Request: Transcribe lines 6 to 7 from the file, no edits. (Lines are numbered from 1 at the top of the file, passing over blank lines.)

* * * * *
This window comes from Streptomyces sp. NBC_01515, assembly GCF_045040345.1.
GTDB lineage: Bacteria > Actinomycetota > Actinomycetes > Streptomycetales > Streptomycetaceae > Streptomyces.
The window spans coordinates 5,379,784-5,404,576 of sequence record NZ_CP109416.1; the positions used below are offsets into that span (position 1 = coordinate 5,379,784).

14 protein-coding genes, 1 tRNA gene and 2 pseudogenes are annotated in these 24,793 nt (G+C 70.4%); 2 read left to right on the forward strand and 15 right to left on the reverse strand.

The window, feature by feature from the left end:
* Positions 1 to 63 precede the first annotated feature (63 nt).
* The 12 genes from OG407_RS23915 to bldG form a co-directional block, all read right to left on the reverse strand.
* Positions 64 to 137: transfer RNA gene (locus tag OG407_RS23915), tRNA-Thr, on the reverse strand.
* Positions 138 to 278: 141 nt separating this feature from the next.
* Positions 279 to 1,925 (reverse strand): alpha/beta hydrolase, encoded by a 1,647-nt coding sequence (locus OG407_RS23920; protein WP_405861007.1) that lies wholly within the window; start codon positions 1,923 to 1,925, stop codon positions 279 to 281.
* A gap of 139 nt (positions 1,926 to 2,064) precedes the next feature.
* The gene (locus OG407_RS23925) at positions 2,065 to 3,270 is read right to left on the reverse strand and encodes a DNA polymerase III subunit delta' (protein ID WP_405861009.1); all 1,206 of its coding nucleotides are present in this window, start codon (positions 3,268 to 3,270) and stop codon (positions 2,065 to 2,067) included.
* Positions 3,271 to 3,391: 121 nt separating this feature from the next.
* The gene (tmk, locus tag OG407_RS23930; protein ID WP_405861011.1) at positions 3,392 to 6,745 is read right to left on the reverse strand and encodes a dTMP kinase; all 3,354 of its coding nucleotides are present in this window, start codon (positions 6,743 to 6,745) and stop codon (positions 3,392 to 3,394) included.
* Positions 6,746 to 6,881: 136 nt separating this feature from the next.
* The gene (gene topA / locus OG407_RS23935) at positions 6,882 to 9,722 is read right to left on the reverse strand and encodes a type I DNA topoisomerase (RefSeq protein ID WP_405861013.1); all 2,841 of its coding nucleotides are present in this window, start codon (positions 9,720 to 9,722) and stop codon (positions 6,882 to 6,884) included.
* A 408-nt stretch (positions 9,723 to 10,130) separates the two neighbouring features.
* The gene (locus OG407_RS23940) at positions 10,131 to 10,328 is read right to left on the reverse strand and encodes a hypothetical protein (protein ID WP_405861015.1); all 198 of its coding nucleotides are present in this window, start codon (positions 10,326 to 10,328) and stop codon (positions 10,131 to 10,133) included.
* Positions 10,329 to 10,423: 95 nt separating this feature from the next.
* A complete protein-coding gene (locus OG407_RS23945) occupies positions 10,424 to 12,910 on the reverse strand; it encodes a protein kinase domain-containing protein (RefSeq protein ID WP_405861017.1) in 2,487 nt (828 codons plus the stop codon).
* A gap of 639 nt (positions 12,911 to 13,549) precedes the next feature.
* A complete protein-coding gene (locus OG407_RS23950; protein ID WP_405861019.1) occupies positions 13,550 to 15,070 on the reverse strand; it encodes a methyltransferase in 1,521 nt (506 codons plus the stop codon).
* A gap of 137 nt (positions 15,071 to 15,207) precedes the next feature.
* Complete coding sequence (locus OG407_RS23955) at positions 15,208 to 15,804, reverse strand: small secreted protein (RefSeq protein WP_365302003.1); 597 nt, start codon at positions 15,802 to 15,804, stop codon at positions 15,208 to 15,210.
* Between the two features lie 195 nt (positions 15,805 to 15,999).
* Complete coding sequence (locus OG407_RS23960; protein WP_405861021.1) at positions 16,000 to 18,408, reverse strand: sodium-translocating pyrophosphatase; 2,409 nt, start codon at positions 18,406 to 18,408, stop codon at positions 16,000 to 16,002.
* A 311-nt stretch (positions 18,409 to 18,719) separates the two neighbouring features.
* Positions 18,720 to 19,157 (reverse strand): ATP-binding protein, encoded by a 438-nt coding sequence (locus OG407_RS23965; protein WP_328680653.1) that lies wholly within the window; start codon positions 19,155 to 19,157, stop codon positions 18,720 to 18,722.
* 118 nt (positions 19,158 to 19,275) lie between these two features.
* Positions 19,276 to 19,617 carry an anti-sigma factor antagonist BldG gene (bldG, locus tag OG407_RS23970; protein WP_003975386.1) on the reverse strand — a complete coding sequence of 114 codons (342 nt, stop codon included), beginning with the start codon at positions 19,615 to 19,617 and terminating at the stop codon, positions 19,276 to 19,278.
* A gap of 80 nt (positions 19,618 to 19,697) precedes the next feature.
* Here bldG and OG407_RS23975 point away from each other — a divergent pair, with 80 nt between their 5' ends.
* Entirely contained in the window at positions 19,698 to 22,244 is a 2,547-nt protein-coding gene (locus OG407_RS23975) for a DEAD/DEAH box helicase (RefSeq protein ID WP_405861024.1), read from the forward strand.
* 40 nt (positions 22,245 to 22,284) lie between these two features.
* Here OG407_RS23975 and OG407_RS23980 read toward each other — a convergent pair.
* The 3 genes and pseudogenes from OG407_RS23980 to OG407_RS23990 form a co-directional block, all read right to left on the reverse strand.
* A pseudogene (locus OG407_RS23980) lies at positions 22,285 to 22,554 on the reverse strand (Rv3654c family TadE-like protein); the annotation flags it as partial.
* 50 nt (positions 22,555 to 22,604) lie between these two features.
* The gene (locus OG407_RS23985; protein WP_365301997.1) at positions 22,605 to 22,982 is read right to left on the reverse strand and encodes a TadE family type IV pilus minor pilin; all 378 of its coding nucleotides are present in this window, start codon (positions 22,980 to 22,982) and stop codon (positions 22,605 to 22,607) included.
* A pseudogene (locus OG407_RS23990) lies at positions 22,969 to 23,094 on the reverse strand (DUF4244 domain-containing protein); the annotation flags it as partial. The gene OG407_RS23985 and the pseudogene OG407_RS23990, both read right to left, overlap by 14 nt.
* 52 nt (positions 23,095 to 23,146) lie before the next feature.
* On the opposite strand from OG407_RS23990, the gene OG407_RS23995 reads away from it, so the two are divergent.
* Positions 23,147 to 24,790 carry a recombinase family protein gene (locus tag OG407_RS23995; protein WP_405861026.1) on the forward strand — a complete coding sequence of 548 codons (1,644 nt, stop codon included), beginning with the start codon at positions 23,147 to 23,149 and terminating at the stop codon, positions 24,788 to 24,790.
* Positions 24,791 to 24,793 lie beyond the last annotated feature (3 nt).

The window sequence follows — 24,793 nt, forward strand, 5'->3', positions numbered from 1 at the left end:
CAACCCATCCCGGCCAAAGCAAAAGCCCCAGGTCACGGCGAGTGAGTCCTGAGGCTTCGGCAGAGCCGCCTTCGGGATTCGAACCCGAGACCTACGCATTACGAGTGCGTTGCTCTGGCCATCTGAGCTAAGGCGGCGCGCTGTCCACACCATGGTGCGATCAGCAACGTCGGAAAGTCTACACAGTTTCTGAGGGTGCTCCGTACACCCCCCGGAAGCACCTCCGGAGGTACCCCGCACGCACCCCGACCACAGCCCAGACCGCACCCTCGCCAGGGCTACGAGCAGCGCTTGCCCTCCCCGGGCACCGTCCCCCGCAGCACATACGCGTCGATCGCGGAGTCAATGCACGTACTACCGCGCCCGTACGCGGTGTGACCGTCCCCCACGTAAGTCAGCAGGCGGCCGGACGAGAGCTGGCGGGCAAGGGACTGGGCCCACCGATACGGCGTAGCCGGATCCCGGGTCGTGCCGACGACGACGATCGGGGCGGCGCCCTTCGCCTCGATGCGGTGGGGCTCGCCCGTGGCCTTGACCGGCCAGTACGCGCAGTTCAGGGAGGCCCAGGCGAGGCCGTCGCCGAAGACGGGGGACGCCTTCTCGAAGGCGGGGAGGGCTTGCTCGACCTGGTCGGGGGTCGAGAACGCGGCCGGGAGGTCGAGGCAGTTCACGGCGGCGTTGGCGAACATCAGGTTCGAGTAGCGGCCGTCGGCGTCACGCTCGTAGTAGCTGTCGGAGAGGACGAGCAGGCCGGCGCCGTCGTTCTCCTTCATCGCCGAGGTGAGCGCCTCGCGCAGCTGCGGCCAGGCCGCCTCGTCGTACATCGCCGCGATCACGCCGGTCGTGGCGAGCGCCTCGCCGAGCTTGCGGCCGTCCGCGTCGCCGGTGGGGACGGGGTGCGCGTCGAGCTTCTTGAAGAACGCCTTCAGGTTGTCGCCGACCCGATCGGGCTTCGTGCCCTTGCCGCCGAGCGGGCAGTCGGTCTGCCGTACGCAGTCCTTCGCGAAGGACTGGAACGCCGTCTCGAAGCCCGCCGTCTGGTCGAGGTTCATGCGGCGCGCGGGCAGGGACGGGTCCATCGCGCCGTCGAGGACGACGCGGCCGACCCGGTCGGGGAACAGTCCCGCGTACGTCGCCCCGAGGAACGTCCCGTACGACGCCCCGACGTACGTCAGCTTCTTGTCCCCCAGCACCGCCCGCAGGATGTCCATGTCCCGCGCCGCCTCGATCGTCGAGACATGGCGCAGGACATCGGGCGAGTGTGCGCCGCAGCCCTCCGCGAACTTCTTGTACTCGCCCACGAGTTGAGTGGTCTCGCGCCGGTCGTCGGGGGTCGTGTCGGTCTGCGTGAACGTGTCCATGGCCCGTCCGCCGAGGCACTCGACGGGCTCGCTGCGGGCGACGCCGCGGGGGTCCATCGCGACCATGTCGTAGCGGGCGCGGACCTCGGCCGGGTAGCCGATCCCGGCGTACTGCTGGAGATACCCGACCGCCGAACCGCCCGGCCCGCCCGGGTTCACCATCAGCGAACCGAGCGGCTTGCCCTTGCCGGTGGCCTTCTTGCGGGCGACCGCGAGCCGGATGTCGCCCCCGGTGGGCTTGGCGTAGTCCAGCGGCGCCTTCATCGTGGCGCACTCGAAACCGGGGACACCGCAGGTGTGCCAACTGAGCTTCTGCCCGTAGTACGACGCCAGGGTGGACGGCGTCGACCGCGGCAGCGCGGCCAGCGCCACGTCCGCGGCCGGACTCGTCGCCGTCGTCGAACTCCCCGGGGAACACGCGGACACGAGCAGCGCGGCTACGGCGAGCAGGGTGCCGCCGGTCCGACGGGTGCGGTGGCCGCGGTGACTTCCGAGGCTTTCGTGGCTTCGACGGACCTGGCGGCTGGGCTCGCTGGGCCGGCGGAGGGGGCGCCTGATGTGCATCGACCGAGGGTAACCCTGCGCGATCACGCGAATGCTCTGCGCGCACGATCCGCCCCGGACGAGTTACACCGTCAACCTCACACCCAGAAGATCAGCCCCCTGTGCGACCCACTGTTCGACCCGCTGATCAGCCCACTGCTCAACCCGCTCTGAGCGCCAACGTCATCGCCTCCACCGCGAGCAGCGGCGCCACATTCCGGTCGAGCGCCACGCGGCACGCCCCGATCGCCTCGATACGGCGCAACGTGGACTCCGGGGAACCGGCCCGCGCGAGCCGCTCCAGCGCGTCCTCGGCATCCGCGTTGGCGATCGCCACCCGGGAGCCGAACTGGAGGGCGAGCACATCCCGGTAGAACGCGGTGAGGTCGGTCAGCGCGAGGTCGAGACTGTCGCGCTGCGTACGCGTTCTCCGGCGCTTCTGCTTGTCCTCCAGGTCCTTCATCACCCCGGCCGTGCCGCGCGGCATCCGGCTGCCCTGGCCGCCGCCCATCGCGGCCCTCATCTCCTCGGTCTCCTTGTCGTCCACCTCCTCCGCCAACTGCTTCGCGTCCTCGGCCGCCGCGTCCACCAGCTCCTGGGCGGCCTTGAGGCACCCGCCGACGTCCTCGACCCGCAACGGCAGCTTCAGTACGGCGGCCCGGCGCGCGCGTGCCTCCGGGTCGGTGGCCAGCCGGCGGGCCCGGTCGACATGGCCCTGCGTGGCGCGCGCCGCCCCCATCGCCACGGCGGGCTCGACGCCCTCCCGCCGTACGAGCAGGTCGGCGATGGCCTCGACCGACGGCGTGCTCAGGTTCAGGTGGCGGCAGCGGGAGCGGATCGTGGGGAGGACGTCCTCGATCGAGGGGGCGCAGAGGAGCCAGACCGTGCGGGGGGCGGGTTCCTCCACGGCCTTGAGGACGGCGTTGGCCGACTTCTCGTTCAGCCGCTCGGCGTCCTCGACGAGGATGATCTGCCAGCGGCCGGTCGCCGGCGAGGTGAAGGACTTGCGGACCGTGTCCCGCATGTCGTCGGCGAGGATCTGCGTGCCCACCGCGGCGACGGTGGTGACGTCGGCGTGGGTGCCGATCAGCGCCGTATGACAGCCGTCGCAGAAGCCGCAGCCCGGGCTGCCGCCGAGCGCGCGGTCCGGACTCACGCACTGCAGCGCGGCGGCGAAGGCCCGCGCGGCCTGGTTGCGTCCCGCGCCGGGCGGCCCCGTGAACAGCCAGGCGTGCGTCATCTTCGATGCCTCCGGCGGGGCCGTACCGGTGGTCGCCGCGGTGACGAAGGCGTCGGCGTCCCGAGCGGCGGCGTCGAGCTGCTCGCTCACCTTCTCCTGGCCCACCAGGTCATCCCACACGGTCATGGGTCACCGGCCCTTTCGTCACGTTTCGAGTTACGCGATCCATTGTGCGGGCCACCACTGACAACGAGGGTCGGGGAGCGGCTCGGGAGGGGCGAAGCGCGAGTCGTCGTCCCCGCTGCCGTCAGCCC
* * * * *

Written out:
* Positions 1 to 63 precede the first annotated feature (63 nt).
* The 12 genes from OG407_RS23915 to bldG form a co-directional block, all read right to left on the reverse strand.